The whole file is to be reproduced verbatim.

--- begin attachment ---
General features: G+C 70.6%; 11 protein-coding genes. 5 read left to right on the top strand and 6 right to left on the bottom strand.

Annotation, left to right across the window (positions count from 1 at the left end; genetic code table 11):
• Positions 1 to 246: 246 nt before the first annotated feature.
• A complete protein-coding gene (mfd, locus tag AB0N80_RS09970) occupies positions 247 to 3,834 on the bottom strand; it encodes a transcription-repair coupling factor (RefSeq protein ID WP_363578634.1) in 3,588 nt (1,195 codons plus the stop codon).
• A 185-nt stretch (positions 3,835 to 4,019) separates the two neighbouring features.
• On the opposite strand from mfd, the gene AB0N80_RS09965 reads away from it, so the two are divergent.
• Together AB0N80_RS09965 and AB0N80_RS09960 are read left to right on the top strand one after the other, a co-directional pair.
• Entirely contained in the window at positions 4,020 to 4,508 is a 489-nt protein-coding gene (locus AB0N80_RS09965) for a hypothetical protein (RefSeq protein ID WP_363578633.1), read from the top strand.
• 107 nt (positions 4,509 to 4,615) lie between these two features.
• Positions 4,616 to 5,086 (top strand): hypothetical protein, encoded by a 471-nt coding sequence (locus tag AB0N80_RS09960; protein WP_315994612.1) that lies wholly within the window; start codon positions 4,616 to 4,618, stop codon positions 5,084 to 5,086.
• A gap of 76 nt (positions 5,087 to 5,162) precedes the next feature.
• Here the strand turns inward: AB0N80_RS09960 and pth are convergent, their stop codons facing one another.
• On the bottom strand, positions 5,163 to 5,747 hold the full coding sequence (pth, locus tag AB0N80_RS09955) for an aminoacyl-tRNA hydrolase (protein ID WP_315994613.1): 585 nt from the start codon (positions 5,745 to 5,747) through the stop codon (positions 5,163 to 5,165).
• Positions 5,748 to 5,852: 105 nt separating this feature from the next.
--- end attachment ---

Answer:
General features: G+C 70.6%; 11 protein-coding genes. 5 read left to right on the top strand and 6 right to left on the bottom strand.

Annotation, left to right across the window (positions count from 1 at the left end; genetic code table 11):
• Positions 1 to 246: 246 nt before the first annotated feature.
• A complete protein-coding gene (mfd, locus tag AB0N80_RS09970) occupies positions 247 to 3,834 on the bottom strand; it encodes a transcription-repair coupling factor (RefSeq protein ID WP_363578634.1) in 3,588 nt (1,195 codons plus the stop codon).
• A 185-nt stretch (positions 3,835 to 4,019) separates the two neighbouring features.
• On the opposite strand from mfd, the gene AB0N80_RS09965 reads away from it, so the two are divergent.
• Together AB0N80_RS09965 and AB0N80_RS09960 are read left to right on the top strand one after the other, a co-directional pair.
• Entirely contained in the window at positions 4,020 to 4,508 is a 489-nt protein-coding gene (locus AB0N80_RS09965) for a hypothetical protein (RefSeq protein ID WP_363578633.1), read from the top strand.
• 107 nt (positions 4,509 to 4,615) lie between these two features.
• Positions 4,616 to 5,086 (top strand): hypothetical protein, encoded by a 471-nt coding sequence (locus tag AB0N80_RS09960; protein WP_315994612.1) that lies wholly within the window; start codon positions 4,616 to 4,618, stop codon positions 5,084 to 5,086.
• A gap of 76 nt (positions 5,087 to 5,162) precedes the next feature.
• Here the strand turns inward: AB0N80_RS09960 and pth are convergent, their stop codons facing one another.
• On the bottom strand, positions 5,163 to 5,747 hold the full coding sequence (pth, locus tag AB0N80_RS09955) for an aminoacyl-tRNA hydrolase (protein ID WP_315994613.1): 585 nt from the start codon (positions 5,745 to 5,747) through the stop codon (positions 5,163 to 5,165).
• Positions 5,748 to 5,852: 105 nt separating this feature from the next.